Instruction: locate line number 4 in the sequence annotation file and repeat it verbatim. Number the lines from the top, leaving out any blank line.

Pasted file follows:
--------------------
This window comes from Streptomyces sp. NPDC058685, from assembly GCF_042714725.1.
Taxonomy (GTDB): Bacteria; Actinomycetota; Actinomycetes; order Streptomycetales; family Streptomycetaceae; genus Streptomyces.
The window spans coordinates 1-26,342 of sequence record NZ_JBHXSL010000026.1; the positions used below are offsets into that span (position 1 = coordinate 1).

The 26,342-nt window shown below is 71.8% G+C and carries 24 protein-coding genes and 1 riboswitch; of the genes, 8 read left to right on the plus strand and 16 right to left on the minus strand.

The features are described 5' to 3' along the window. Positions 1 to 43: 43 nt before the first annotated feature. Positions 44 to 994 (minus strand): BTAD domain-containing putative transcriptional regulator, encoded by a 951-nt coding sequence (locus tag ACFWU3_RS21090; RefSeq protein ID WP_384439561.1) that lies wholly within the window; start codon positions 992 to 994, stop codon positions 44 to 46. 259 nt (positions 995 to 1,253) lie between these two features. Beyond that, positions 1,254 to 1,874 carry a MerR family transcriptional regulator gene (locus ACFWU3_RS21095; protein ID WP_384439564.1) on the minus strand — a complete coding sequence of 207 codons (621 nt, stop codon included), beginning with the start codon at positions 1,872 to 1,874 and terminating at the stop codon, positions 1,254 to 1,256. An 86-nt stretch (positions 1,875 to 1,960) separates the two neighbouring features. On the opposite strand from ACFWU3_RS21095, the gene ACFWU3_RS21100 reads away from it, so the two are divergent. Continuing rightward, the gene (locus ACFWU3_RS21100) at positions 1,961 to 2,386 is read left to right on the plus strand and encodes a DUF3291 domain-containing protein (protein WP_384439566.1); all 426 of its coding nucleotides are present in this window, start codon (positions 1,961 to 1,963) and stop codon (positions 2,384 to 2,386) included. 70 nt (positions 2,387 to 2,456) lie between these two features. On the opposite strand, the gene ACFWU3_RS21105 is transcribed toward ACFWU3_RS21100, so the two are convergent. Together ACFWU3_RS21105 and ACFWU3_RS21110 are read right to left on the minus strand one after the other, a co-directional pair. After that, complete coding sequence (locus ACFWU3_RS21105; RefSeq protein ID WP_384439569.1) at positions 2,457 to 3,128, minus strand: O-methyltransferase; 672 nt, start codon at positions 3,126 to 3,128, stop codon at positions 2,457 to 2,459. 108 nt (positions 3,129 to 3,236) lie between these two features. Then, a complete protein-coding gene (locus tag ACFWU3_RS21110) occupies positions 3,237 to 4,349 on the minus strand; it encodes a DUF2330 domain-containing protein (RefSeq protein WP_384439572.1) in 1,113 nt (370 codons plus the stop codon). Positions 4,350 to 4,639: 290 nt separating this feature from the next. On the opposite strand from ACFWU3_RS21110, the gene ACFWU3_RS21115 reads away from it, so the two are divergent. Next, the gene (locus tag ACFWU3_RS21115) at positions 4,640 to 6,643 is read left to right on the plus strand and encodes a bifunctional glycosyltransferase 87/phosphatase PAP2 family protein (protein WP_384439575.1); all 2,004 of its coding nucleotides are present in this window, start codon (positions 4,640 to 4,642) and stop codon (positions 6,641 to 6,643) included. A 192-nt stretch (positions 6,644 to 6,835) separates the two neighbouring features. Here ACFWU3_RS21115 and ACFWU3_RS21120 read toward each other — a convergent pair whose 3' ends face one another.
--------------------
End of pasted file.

The 26,342-nt window shown below is 71.8% G+C and carries 24 protein-coding genes and 1 riboswitch; of the genes, 8 read left to right on the plus strand and 16 right to left on the minus strand.